It appears that I sorta fit sometimes in both groups. I’m not sure whether this is because…

  • I like Jesus, and can get along with most other people who like Jesus, or…
  • I am a wimp, which might also be known as a peacemaker, or…
  • My theology is inclusive, and forgiving, and attempts to major on grace, or…
  • Something else.

Aspects of both types of groups, I’ll admit, appeal to me and others irritate me. Example: When I retired, I wanted to worship outside my tradition, at least for a while. I have often visited with the Quakers (Society of Friends) when away from home, so I googled the Friends meeting house in Columbia. The banner across their website read: UNACCEPTABLE. Dang. I’d been fighting the problem of exclusion in the Southern Baptist world for a few decades. Now I turn to the liberal wing of Christianity and discover their first word is “unacceptable.” Double Dang. I don’t even remember the issue.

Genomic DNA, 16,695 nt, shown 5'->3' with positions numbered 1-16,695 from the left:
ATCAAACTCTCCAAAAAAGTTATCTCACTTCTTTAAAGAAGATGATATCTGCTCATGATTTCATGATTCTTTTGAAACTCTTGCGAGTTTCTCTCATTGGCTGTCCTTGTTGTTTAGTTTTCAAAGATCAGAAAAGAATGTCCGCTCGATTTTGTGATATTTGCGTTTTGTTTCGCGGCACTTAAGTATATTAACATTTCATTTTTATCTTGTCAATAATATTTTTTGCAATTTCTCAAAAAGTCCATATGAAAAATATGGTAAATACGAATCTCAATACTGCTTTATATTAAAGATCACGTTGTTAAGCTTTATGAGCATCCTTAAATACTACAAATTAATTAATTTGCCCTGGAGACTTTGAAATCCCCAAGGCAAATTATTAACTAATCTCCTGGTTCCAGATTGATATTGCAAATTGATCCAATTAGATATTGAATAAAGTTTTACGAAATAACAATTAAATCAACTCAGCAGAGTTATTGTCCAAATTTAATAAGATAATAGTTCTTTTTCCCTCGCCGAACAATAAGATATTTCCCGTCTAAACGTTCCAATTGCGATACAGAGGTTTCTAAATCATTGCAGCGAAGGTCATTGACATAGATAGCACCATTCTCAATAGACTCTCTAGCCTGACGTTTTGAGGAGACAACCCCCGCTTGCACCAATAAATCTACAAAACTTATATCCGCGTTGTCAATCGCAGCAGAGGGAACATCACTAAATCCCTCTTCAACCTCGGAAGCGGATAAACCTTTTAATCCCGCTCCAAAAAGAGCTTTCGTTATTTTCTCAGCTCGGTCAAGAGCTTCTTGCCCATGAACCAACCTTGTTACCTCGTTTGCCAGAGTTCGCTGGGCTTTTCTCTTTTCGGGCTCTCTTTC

The Greek Orthodox officially think I’m not a Christian. Some Lutheran and Episcopal ministers judge me because of my accent or my “low-church” worship. So-called progressives, moderates, liturgical congregations, and liberals do not get a pass on being judgmental.

The evangelical, conservative, fundamentalist, Pentecostal wings of the church have their own demons. I want to think of myself as evangelical, if only that meant inviting people to warm up to Jesus. But nowadays, it means I’m required to be hostile to homosexuality, against women in leadership, and certain that everyone who doesn’t believe like me is going to hell. Depending on which brand of evangelical you encounter, you may also be required to adopt a Calvinist/Reformed theology or swear allegiance to the Republican Party. Some of the discussion at the luncheon with these pastors revolved around whether a church’s elders would let the pastor celebrate Easter during worship. Some people who had attended this group apparently quit participating when a woman pastor showed up one month.

There’s something wrong at the core of this divide.

One Lord. One Faith. One Baptism.

…that they may be one…

Categories: Faith/Spirituality | Tags: , , , , , , , , , , , | 5 Comments